If you regularly carry your bikes on a roof rack, but also park your car in a garage, you’re probably paranoid about driving into your garage with the bikes still on the rack!

If you’re on the internet, chances are you have seen pictures of $5,000 road bikes bent in half, courtesy of the garage door. So your worries are perfectly understandable.

And if you ever quit worrying, well, that will be the day you drive into the garage without thinking!

But you can put your mind at ease without sacrificing your bikes if you try one of these three ways to prevent that dreaded collision between your bikes and garage door opening:

1. Keep the Garage Door Opener Remote Out of Reach.

If you have your garage door remote right in the driver’s seat, you’ll probably hit the button to open it and drive right in like normal.

So if you put the bike on the roof, put the garage door opener in the back of the car. Then you’ll have to stop the car, get out, and walk around the back to grab the remote. At this point, you should realize the bikes need to come off the roof!

You could even leave the remote in your seat bag or Camelbak for an even bigger reminder.

2. Tape a Reminder Note On the Garage Door Opener Remote.

Find a picture of a broken bicycle and tape it onto or beside the remote. Or onto the dashboard.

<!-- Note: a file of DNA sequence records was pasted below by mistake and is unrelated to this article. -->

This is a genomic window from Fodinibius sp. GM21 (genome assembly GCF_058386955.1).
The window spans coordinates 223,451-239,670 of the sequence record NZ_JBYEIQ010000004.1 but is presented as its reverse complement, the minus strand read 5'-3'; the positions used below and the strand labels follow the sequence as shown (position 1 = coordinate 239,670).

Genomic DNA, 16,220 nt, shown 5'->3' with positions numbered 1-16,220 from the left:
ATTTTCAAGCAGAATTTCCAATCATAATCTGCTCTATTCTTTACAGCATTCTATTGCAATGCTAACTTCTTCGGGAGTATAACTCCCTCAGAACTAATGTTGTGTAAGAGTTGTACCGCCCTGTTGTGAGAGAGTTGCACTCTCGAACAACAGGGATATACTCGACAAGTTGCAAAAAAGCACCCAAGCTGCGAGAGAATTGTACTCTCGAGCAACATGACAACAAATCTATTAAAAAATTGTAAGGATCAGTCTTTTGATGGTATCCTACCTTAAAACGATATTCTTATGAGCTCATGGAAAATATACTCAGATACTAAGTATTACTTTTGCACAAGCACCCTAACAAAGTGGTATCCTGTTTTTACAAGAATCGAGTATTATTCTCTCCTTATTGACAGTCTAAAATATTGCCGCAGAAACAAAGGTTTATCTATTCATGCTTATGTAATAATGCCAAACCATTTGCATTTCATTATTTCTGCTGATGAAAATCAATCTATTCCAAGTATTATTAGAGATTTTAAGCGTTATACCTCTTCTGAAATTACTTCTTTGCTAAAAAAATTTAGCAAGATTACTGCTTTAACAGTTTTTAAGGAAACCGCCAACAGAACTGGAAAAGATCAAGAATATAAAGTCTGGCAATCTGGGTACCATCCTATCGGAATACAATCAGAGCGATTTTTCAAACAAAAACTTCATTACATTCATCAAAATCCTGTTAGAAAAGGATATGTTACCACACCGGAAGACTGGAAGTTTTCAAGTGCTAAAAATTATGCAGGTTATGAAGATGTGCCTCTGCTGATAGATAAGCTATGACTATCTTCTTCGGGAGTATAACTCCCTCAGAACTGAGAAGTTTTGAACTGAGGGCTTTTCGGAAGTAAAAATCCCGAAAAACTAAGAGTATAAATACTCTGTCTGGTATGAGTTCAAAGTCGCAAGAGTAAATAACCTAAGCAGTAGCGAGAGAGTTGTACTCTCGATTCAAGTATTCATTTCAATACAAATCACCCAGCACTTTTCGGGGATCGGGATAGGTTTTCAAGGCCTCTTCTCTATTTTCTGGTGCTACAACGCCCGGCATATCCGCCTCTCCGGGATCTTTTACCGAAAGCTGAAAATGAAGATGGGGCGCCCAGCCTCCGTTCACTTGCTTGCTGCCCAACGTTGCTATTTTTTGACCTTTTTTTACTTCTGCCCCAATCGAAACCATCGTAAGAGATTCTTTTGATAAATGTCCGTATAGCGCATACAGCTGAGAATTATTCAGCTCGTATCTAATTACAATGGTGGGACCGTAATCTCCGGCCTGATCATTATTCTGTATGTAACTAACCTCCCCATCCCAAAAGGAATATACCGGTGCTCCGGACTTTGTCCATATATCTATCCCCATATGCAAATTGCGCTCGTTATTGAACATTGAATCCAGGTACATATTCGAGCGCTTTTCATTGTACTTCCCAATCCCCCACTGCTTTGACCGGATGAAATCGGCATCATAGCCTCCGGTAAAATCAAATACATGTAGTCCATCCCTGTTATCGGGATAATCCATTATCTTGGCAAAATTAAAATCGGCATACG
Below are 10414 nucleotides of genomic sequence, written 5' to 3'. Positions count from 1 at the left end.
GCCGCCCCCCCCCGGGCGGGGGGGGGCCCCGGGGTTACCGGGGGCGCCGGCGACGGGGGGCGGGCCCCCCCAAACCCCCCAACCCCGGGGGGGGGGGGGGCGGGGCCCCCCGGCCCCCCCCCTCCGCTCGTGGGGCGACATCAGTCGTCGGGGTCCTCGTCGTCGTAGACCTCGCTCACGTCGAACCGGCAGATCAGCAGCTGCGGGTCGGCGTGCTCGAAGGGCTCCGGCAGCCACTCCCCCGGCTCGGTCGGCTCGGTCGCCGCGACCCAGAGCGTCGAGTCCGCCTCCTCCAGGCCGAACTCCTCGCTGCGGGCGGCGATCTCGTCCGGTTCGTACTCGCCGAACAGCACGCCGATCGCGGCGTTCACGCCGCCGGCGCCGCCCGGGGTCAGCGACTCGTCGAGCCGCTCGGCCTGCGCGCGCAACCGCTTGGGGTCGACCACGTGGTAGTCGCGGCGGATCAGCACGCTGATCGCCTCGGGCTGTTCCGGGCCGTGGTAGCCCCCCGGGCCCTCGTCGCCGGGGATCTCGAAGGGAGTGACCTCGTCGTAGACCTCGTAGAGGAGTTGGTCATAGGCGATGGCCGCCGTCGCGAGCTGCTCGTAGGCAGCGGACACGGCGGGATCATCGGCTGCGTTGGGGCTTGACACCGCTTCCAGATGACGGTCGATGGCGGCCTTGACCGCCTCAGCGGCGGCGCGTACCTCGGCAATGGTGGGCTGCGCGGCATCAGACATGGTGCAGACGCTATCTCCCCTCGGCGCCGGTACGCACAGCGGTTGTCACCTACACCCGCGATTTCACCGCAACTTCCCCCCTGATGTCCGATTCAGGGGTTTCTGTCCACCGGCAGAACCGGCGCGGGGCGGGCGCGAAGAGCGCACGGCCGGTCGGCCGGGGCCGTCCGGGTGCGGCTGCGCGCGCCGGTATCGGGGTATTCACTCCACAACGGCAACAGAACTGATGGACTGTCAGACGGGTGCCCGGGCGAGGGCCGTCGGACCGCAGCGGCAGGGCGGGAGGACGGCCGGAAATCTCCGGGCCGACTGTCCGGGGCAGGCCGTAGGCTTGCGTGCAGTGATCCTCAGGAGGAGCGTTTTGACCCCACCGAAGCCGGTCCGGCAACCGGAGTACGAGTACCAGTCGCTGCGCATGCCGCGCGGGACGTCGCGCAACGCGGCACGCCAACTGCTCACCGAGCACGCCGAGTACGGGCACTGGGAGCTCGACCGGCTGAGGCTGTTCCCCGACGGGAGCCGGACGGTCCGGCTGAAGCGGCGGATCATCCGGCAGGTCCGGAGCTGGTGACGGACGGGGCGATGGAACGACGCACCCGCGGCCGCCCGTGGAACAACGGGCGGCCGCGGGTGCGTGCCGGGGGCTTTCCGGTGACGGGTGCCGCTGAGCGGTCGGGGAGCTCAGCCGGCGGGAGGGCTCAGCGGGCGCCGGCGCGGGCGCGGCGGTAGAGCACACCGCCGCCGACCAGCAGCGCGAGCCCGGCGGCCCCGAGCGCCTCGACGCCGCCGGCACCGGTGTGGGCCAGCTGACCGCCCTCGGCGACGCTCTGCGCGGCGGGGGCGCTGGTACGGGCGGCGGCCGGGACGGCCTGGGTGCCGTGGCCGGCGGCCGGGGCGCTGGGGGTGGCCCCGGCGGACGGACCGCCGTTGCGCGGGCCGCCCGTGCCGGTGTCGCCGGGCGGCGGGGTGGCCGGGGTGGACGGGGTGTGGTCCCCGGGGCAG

Preferably, you would do this in a way that forces you to look at the picture before hitting the button. If the remote is clipped to your visor and you hit the button by memory, a little picture won’t break the habit.

3. A “Stop! If You Are Carrying a Bicycle” Sign.

If a little picture on the remote isn’t good enough, make a large warning sign that goes on your garage door or right inside the garage (as long as it’s clearly visible.)

It could say “Stop! If You Are Carrying a Bicycle” or “Do You Have Bikes On Board?”

As long as you notice it before you drive the whole way into the garage…

Bonus Tip: Use Sidewalk Chalk.

If you have a paved driveway and only need a temporary reminder about the bikes, use sidewalk chalk to write yourself a message. You could draw a picture of a cyclist and the word “Stop!” (Just don’t write “Allez!” or “Go!”)

Just remember that this would need to be done before every outing, and it would not be useful on a rainy day.

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  1. Yes, I too have finally had my bike and roof rack ripped from the top of the car. Luckily I was not driving but did tell my wife to park in the Winter Park parking garage despite written warnings. Bike was unharmed, rack is a mess. Next up – hitch mount.

  2. @Steve

    Yeah, the hitch rack is my preferred way of solving this problem.

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